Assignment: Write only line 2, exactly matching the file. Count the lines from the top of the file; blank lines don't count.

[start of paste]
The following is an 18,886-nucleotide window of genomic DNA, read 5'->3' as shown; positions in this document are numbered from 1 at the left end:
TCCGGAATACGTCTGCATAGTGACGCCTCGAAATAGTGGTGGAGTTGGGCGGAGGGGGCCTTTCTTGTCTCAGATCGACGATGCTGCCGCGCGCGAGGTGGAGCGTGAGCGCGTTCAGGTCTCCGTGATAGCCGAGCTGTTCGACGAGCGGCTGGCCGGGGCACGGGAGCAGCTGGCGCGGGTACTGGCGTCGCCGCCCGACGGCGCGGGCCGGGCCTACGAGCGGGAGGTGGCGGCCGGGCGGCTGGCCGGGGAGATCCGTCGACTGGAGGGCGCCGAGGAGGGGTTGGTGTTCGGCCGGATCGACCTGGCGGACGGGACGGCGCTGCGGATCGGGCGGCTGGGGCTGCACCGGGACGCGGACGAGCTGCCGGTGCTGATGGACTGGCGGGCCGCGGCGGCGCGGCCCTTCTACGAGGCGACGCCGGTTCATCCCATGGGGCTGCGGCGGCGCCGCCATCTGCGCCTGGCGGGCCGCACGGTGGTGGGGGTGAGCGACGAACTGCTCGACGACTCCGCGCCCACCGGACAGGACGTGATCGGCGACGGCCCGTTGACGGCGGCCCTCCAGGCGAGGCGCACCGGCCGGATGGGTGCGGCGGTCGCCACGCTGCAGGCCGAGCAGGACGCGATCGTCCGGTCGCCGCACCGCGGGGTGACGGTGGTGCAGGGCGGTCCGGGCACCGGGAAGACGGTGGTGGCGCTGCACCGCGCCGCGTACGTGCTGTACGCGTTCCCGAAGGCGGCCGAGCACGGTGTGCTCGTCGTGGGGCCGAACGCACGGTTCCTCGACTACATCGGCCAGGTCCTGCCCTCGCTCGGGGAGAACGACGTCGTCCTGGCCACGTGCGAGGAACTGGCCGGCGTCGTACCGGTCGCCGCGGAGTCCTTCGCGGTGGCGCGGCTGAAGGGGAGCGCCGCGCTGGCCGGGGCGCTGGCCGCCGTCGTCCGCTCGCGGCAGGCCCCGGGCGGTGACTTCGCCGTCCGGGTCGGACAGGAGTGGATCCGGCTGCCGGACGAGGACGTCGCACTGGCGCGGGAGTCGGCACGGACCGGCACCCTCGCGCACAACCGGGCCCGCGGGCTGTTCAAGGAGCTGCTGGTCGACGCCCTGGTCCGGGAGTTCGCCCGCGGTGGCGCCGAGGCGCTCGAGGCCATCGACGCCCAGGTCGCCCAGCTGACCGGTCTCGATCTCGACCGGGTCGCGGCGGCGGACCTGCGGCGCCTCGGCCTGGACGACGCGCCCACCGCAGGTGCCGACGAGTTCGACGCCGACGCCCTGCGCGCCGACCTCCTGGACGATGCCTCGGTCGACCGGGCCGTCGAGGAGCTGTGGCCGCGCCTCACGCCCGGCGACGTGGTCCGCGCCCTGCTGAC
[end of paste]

TCCGGAATACGTCTGCATAGTGACGCCTCGAAATAGTGGTGGAGTTGGGCGGAGGGGGCCTTTCTTGTCTCAGATCGACGATGCTGCCGCGCGCGAGGTGGAGCGTGAGCGCGTTCAGGTCTCCGTGATAGCCGAGCTGTTCGACGAGCGGCTGGCCGGGGCACGGGAGCAGCTGGCGCGGGTACTGGCGTCGCCGCCCGACGGCGCGGGCCGGGCCTACGAGCGGGAGGTGGCGGCCGGGCGGCTGGCCGGGGAGATCCGTCGACTGGAGGGCGCCGAGGAGGGGTTGGTGTTCGGCCGGATCGACCTGGCGGACGGGACGGCGCTGCGGATCGGGCGGCTGGGGCTGCACCGGGACGCGGACGAGCTGCCGGTGCTGATGGACTGGCGGGCCGCGGCGGCGCGGCCCTTCTACGAGGCGACGCCGGTTCATCCCATGGGGCTGCGGCGGCGCCGCCATCTGCGCCTGGCGGGCCGCACGGTGGTGGGGGTGAGCGACGAACTGCTCGACGACTCCGCGCCCACCGGACAGGACGTGATCGGCGACGGCCCGTTGACGGCGGCCCTCCAGGCGAGGCGCACCGGCCGGATGGGTGCGGCGGTCGCCACGCTGCAGGCCGAGCAGGACGCGATCGTCCGGTCGCCGCACCGCGGGGTGACGGTGGTGCAGGGCGGTCCGGGCACCGGGAAGACGGTGGTGGCGCTGCACCGCGCCGCGTACGTGCTGTACGCGTTCCCGAAGGCGGCCGAGCACGGTGTGCTCGTCGTGGGGCCGAACGCACGGTTCCTCGACTACATCGGCCAGGTCCTGCCCTCGCTCGGGGAGAACGACGTCGTCCTGGCCACGTGCGAGGAACTGGCCGGCGTCGTACCGGTCGCCGCGGAGTCCTTCGCGGTGGCGCGGCTGAAGGGGAGCGCCGCGCTGGCCGGGGCGCTGGCCGCCGTCGTCCGCTCGCGGCAGGCCCCGGGCGGTGACTTCGCCGTCCGGGTCGGACAGGAGTGGATCCGGCTGCCGGACGAGGACGTCGCACTGGCGCGGGAGTCGGCACGGACCGGCACCCTCGCGCACAACCGGGCCCGCGGGCTGTTCAAGGAGCTGCTGGTCGACGCCCTGGTCCGGGAGTTCGCCCGCGGTGGCGCCGAGGCGCTCGAGGCCATCGACGCCCAGGTCGCCCAGCTGACCGGTCTCGATCTCGACCGGGTCGCGGCGGCGGACCTGCGGCGCCTCGGCCTGGACGACGCGCCCACCGCAGGTGCCGACGAGTTCGACGCCGACGCCCTGCGCGCCGACCTCCTGGACGATGCCTCGGTCGACCGGGCCGTCGAGGAGCTGTGGCCGCGCCTCACGCCCGGCGACGTGGTCCGCGCCCTGCTGAC